There have been too many unpleasant coincidences lately. It's very eerie.
Only a few days after getting the mysterious leak in the kitchen fixed—the one that appeared simultaneously with the visit of the water-meter man—another leak appeared in the bathroom, in the pipe that leads into the toilet. The meter man had never been in the bathroom, so it could not have been his fault. I had not touched any of the plumbing in question, so it wasn't my fault, either. And yet there it was. At first it was only a drop every two seconds, but it accelerated rapidly, and soon was filling my 5-liter bucket (the same one that I had sacrificed only days earlier for the other leak) within an hour or two.
After asking several people for advice, since I cannot afford a plumber and don't know anything about plumbing myself, I decided to try to fix the leak. It should be simple, or so I was told, since I only had to unscrew something, put in a new washer, and then screw it back together.
I went to the BHV, which has tons of stuff for do-it-yourself fanatics (like Samaritaine, in the days before LVMH destroyed it). In the plumbing section I located a little pack of washers of all different sizes (I didn't know what size I needed), and I got a small wrench and some Teflon tape. I already have one wrench, but I suspected I'd need two (I was right).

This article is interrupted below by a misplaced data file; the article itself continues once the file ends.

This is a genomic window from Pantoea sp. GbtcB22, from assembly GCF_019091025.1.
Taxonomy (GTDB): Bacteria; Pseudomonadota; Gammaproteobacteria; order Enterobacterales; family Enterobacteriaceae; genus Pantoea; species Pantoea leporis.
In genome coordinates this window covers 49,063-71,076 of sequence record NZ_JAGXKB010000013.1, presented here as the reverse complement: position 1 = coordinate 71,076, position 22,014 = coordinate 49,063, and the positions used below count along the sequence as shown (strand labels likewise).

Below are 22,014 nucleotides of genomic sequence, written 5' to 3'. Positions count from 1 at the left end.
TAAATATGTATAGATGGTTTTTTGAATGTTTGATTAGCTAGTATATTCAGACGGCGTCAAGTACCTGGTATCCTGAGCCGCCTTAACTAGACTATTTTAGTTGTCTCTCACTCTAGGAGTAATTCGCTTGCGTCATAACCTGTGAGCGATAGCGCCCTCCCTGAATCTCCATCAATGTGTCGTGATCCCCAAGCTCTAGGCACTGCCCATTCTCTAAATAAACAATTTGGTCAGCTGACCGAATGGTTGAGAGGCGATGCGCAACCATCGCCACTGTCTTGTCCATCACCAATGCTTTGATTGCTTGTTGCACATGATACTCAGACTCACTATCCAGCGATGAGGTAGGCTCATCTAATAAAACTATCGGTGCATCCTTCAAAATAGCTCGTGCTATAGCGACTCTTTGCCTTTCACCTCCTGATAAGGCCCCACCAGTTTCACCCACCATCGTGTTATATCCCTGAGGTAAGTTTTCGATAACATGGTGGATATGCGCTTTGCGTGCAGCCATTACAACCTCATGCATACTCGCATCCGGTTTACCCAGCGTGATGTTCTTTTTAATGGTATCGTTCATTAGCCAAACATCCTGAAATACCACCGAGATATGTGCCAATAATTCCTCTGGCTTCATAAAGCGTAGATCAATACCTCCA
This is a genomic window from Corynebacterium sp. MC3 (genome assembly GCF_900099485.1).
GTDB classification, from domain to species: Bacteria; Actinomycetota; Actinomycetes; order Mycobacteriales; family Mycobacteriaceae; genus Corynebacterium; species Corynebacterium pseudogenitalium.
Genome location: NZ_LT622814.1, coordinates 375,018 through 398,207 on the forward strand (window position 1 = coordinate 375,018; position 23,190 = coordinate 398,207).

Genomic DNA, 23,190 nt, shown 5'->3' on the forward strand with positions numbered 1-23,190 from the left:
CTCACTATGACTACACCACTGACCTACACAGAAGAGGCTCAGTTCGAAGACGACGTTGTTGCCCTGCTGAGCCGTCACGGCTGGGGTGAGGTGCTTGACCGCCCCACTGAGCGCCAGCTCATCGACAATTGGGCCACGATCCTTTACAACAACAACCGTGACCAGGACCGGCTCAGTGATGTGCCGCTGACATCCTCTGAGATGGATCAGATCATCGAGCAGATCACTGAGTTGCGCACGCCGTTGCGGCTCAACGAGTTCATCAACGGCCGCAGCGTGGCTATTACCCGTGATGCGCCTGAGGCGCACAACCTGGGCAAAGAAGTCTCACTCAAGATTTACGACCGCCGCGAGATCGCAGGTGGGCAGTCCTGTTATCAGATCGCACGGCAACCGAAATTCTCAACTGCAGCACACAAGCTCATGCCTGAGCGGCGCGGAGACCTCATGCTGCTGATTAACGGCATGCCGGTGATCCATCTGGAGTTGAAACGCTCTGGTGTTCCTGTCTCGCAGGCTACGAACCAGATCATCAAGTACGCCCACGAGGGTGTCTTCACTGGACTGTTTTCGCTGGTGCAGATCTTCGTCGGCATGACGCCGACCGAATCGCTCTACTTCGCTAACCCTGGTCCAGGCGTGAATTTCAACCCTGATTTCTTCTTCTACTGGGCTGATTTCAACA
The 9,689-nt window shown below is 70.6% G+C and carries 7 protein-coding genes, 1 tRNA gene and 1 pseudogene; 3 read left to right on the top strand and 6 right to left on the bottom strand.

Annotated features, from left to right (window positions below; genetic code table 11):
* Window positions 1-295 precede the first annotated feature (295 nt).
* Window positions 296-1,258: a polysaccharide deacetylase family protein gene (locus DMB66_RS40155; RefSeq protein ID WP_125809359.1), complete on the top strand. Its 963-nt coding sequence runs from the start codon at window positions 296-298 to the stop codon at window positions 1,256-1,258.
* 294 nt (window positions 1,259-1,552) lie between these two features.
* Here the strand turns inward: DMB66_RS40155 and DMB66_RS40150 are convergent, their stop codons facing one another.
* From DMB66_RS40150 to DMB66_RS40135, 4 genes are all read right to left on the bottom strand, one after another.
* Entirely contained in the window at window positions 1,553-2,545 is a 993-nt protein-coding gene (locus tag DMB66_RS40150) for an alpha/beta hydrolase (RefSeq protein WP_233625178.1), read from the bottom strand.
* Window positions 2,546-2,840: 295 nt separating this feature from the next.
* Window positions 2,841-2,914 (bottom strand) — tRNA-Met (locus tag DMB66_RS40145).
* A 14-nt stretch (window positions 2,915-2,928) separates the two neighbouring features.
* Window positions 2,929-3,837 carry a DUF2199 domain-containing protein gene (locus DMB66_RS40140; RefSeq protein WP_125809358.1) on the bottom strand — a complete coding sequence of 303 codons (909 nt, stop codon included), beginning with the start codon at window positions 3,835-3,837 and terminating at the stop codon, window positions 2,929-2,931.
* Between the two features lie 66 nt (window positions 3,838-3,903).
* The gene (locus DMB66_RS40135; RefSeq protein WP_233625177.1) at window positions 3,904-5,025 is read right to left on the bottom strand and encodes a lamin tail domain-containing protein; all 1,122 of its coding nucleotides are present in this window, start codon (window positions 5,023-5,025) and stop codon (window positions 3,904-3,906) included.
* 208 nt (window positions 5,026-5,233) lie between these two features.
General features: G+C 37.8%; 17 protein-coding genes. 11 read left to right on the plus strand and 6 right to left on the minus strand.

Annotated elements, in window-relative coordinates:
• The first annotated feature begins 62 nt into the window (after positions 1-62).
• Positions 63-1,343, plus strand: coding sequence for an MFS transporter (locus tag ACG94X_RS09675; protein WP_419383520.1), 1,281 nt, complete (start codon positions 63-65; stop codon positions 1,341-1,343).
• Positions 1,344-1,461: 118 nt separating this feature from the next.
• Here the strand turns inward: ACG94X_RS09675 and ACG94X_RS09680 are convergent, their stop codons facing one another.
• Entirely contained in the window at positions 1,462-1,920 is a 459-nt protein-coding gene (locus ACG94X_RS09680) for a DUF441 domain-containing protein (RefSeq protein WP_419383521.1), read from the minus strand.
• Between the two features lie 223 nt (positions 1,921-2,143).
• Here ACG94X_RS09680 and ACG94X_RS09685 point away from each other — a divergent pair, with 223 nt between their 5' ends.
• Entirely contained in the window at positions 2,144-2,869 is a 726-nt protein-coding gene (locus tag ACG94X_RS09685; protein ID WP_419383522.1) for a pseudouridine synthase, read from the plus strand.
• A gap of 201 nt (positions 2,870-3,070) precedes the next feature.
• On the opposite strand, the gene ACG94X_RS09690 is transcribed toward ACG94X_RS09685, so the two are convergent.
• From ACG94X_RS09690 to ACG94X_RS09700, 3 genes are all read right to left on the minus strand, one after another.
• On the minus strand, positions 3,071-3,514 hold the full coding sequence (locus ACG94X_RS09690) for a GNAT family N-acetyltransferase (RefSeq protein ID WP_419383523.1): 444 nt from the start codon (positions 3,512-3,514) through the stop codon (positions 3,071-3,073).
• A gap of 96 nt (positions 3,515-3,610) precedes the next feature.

Returning home, I gathered my resolve and entered the Lair of the Leak, after turning off the water at the meter (something I had learned to do the hard way quite recently). I had to guess at which parts of the fittings I needed to fix were mobile, and which were not. Fortunately, my guess was correct, and within a few seconds I had separated the toilet tank fitting from the supply fitting. The fiber washers inside came apart in my hands. (I don't understand why the French have such an affection for crummy fiber washers). I found two new washers in my pack that looked the same, and installed them. Then I screwed everything back together. I turned on the water, and sure enough, the leak had stopped.
I accidentally tilted the flush mechanism inside the toilet tank a bit as I turned the supply-side fixture, so I had to move it back to the vertical. Later on, I discovered that this seems to have greatly reduced the incidence of the flush button on the tank getting stuck and letting water run endlessly through the tank and bowl—a problem I've had ever since my neighbor broke a hole through my wall and knocked chunks of plaster into the toilet tank. Now it hardly ever gets stuck. I don't know exactly what changed, but it's nice to see an occasional sliver of good luck separate from the tree trunks of bad luck that I usually have.
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